Practical Magic tells the story of Sally and Gillian Owens, two sisters who are orphaned at a young age and are taken in by their eccentric aunts. We soon learn that the seeming eccentricity is actually magic and that the aunts are apparently witches of some sort. They are, for the most part, shunned by the people in the community, unless of course, someone is desperately seeking help in the form of perhaps a love potion or some other magical concoction. Superstitions abound when it comes to these aunts and, as Sally and Gillian now live with them, the superstitions soon surround them as well and they spend their time either being mocked relentlessly or else avoided entirely by their classmates. That is, until they hit puberty and Gillian, in particular, becomes quite the magnet for boys. Without even trying, she practically has them falling at her feet. At first, this comes across a little silly and over-dramatic until it clicks that these girls probably have some magical powers of their own that they’re unaware of. Gillian eventually runs off with one of her many suitors and begins her adult life basically moving from city to city, following man after man when each relationship doesn’t ultimately work out. Sally, who spent much of her time in Gillian’s shadow while she was living at home, eventually finds someone who falls madly in love with her as well and they live happily with the aunts and begin their own family. But then tragedy strikes and the young man is killed. Looking for a fresh start and a “normal” life for her children, Sally too leaves the aunts behind and moves to a new city. Sally grieves for her dead husband for a long time but eventually starts to feel more like herself and starts living again. All goes smoothly until one fateful night when Gillian shows up on her doorstep unannounced, bringing a world of trouble with her.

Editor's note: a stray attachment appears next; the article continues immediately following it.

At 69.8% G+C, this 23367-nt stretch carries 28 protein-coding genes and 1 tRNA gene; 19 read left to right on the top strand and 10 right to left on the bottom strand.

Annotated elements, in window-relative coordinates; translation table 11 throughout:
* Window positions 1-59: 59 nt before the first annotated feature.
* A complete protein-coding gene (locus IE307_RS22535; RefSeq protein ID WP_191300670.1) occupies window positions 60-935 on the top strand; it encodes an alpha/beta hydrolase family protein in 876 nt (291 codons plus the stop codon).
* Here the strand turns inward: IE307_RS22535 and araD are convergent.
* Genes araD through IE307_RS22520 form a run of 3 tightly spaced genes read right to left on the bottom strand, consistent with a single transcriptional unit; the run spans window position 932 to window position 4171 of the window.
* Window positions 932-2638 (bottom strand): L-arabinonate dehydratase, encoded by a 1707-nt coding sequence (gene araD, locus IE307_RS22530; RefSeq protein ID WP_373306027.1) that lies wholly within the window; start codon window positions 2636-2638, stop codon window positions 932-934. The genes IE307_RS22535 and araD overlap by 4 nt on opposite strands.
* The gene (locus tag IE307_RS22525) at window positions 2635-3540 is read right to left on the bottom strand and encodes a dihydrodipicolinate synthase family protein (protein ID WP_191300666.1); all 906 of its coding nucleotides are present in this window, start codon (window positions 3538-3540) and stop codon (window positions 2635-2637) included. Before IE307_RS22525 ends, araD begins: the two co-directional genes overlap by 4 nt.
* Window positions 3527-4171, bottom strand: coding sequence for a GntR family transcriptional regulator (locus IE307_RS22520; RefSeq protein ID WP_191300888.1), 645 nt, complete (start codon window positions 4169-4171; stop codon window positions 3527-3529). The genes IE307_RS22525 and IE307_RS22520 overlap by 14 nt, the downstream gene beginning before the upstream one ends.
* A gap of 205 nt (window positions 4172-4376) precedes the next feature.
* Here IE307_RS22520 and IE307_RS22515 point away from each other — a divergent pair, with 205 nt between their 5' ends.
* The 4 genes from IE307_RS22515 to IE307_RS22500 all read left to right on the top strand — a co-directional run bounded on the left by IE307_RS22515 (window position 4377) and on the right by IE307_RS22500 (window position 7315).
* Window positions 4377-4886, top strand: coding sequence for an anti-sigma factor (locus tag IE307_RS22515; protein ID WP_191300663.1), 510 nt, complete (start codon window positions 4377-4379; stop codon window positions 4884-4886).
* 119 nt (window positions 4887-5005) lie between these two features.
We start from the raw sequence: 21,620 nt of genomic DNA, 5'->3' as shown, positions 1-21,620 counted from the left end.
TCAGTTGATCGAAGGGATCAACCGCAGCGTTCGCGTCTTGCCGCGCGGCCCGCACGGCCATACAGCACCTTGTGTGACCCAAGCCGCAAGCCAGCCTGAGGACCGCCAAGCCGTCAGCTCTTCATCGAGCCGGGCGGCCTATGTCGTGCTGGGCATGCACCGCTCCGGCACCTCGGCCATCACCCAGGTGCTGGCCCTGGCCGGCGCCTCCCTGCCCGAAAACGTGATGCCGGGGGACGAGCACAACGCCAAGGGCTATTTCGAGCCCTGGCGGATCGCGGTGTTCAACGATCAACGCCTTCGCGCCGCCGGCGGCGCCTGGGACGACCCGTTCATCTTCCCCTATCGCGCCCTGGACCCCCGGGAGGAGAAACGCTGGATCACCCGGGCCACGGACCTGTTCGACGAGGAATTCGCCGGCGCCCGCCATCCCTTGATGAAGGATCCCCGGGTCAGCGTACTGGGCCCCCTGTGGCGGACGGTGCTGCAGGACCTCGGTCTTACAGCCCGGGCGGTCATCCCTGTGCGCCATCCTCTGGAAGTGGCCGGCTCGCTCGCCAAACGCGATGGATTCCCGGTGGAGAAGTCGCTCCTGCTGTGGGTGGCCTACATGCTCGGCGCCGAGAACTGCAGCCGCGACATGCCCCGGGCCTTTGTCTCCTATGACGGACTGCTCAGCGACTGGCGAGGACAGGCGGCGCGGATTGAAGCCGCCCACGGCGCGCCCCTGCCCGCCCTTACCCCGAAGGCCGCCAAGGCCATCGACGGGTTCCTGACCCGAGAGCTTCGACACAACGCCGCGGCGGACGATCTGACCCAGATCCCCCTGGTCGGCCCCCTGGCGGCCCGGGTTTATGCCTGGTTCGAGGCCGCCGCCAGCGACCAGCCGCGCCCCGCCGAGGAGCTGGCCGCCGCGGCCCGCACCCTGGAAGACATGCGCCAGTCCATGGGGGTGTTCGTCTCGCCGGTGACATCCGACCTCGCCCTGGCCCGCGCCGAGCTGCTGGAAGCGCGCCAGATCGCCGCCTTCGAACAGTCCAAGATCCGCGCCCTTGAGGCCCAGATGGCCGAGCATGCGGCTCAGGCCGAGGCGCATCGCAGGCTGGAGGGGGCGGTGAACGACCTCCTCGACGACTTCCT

What I Loved: